ARTI manager Dr. Les Etienne said the host organization will specifically target former residents of the community in which the play is set, as well as students throughout the region, to better acquaint them with a critical part of their heritage and the cultural experience of theater. The hope is adults and young people alike from the Chicago area and throughout Northwest Indiana will attend.
“The Price of Progress” is a two-act stage play originally produced to commemorate the 50th Anniversary of IUPUI in 2019. It was conceived by IUPUI Multicultural Center Director Khalilah Shabazz who granted me the honor and privilege of writing the script.
Several participants in the production were born and raised in the Indiana Avenue/Ransom Place neighborhood – including lead actor Al “Doc” Watson and musical director/jazz musician Al Finnell. Both are Crispus Attucks alumni.
Several past and current folks involved in “The Price of Progress” have Gary roots, including original artistic director Charla Booth, former director Marvin Bardo, and current director McKenya Dilworth.
The production showcases the vivid heritage of an Indianapolis community dubbed “The Harlem of the Midwest,” for its thriving culture of Black-owned businesses, performing arts, educational influence, and a jazz legacy that attracted the most renowned musicians of the 20th Century. “The Price of Progress” also explores the impact of displacement and gentrification in Indianapolis.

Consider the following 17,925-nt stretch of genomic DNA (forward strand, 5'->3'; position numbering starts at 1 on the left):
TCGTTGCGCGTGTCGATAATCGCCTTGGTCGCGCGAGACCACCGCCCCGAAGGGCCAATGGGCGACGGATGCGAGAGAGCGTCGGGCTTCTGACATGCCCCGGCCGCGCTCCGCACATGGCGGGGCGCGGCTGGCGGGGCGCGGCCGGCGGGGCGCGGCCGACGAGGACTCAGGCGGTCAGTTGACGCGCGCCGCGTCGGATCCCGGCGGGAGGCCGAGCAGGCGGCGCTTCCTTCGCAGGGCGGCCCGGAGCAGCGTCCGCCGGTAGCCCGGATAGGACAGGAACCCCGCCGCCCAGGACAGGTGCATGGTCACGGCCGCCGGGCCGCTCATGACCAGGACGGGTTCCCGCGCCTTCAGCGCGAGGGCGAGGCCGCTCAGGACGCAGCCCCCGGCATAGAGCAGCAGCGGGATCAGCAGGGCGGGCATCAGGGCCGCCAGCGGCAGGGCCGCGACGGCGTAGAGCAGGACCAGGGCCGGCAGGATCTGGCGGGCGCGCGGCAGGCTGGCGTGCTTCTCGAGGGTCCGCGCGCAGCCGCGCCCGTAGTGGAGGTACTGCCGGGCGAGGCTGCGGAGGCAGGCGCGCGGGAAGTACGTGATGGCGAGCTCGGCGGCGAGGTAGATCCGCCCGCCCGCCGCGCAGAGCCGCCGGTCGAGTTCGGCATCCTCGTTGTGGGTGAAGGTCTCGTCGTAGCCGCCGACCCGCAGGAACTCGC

The play candidly ascribes perceived and actual complicity on the part of IUPUI in the eventual demise of “The Avenue” but also highlights healing measures designed by campus leadership in recent years to acknowledge and honor that past with meaningful related initiatives for the present and future. IUPUI and Indiana University were driving forces in the acquisition of $15 million for the Walker Theatre renovation. In addition, the campus has established a scholarship program for descendants of Indiana Avenue.
Finally, IUPUI is committed to ongoing dialogue as well as informing students, faculty, staff and constituencies about the importance of rapport between the campus and that prestigious culture. “The Price of Progress” also celebrates the impactful first 50 years of IUPUI, one of the nation’s leading urban research campuses, chronicled through entertaining drama, comedy, music, dance and historical video. Earlier this year, IUPUI established the Center for Africana Studies through the School of Liberal Arts to broaden the scope of existing Africana studies.
“The Price of Progress” is as entertaining as it is informative. For more on the stage play that salutes and revives the memory of one of the most unsung stories in Black history, contact me at [email protected] or call either 317.274.8710 or 317.457.8779. For complimentary tickets, visit Event Brite or OnyxFest.com. It will be a “feel good” night of theater that will leave you smiling.
CIRCLE CITY CONNECTION by Vernon A. Williams is a series of essays on myriad topics that include social issues, human interest, entertainment and profiles of difference-makers who are forging change in a constantly evolving society. Williams is a 40-year veteran journalist based in Indianapolis, IN – commonly referred to as The Circle City. Send comments or questions to: [email protected].